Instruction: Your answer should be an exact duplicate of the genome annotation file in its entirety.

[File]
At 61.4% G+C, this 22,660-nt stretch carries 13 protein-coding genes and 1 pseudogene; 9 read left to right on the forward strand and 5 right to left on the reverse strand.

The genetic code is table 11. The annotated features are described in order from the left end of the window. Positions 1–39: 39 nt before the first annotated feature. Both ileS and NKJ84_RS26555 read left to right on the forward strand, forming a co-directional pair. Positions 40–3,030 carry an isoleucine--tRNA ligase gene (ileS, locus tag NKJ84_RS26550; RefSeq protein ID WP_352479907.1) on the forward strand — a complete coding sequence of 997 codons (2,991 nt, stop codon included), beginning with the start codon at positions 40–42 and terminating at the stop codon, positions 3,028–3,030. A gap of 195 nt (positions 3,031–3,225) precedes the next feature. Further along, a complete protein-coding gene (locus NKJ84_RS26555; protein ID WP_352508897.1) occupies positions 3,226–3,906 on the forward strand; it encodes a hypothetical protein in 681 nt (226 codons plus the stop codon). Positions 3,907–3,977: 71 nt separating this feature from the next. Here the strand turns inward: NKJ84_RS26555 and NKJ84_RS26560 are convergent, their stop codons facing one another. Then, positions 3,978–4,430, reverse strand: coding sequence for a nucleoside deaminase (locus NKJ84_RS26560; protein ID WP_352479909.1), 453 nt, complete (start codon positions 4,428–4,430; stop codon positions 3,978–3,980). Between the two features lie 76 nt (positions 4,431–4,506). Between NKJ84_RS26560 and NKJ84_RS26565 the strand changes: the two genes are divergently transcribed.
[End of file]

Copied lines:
At 61.4% G+C, this 22,660-nt stretch carries 13 protein-coding genes and 1 pseudogene; 9 read left to right on the forward strand and 5 right to left on the reverse strand.

The genetic code is table 11. The annotated features are described in order from the left end of the window. Positions 1–39: 39 nt before the first annotated feature. Both ileS and NKJ84_RS26555 read left to right on the forward strand, forming a co-directional pair. Positions 40–3,030 carry an isoleucine--tRNA ligase gene (ileS, locus tag NKJ84_RS26550; RefSeq protein ID WP_352479907.1) on the forward strand — a complete coding sequence of 997 codons (2,991 nt, stop codon included), beginning with the start codon at positions 40–42 and terminating at the stop codon, positions 3,028–3,030. A gap of 195 nt (positions 3,031–3,225) precedes the next feature. Further along, a complete protein-coding gene (locus NKJ84_RS26555; protein ID WP_352508897.1) occupies positions 3,226–3,906 on the forward strand; it encodes a hypothetical protein in 681 nt (226 codons plus the stop codon). Positions 3,907–3,977: 71 nt separating this feature from the next. Here the strand turns inward: NKJ84_RS26555 and NKJ84_RS26560 are convergent, their stop codons facing one another. Then, positions 3,978–4,430, reverse strand: coding sequence for a nucleoside deaminase (locus NKJ84_RS26560; protein ID WP_352479909.1), 453 nt, complete (start codon positions 4,428–4,430; stop codon positions 3,978–3,980). Between the two features lie 76 nt (positions 4,431–4,506). Between NKJ84_RS26560 and NKJ84_RS26565 the strand changes: the two genes are divergently transcribed.